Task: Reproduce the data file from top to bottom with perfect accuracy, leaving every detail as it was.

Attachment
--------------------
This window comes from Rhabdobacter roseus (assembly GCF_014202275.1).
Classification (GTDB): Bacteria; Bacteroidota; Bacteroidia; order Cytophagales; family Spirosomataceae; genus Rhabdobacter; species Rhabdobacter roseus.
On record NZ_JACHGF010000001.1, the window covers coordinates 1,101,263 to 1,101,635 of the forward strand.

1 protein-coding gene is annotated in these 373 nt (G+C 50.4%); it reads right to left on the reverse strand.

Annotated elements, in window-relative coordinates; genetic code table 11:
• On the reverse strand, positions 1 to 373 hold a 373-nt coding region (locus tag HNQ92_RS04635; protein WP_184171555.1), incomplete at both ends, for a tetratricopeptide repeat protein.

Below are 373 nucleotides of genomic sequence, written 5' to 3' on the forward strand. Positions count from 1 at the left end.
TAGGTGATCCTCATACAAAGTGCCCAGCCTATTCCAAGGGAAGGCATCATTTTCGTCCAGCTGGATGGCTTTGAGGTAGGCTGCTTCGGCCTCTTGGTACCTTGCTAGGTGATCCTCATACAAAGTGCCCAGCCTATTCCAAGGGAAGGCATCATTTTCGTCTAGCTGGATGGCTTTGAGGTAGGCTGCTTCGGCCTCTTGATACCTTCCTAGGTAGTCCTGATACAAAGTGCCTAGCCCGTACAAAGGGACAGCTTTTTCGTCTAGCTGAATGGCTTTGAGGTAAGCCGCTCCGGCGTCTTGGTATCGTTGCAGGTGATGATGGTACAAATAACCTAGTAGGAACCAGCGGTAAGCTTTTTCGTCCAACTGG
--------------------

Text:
This window comes from Rhabdobacter roseus (assembly GCF_014202275.1).
Classification (GTDB): Bacteria; Bacteroidota; Bacteroidia; order Cytophagales; family Spirosomataceae; genus Rhabdobacter; species Rhabdobacter roseus.
On record NZ_JACHGF010000001.1, the window covers coordinates 1,101,263 to 1,101,635 of the forward strand.

1 protein-coding gene is annotated in these 373 nt (G+C 50.4%); it reads right to left on the reverse strand.

Annotated elements, in window-relative coordinates; genetic code table 11:
• On the reverse strand, positions 1 to 373 hold a 373-nt coding region (locus tag HNQ92_RS04635; protein WP_184171555.1), incomplete at both ends, for a tetratricopeptide repeat protein.

Below are 373 nucleotides of genomic sequence, written 5' to 3' on the forward strand. Positions count from 1 at the left end.
TAGGTGATCCTCATACAAAGTGCCCAGCCTATTCCAAGGGAAGGCATCATTTTCGTCCAGCTGGATGGCTTTGAGGTAGGCTGCTTCGGCCTCTTGGTACCTTGCTAGGTGATCCTCATACAAAGTGCCCAGCCTATTCCAAGGGAAGGCATCATTTTCGTCTAGCTGGATGGCTTTGAGGTAGGCTGCTTCGGCCTCTTGATACCTTCCTAGGTAGTCCTGATACAAAGTGCCTAGCCCGTACAAAGGGACAGCTTTTTCGTCTAGCTGAATGGCTTTGAGGTAAGCCGCTCCGGCGTCTTGGTATCGTTGCAGGTGATGATGGTACAAATAACCTAGTAGGAACCAGCGGTAAGCTTTTTCGTCCAACTGG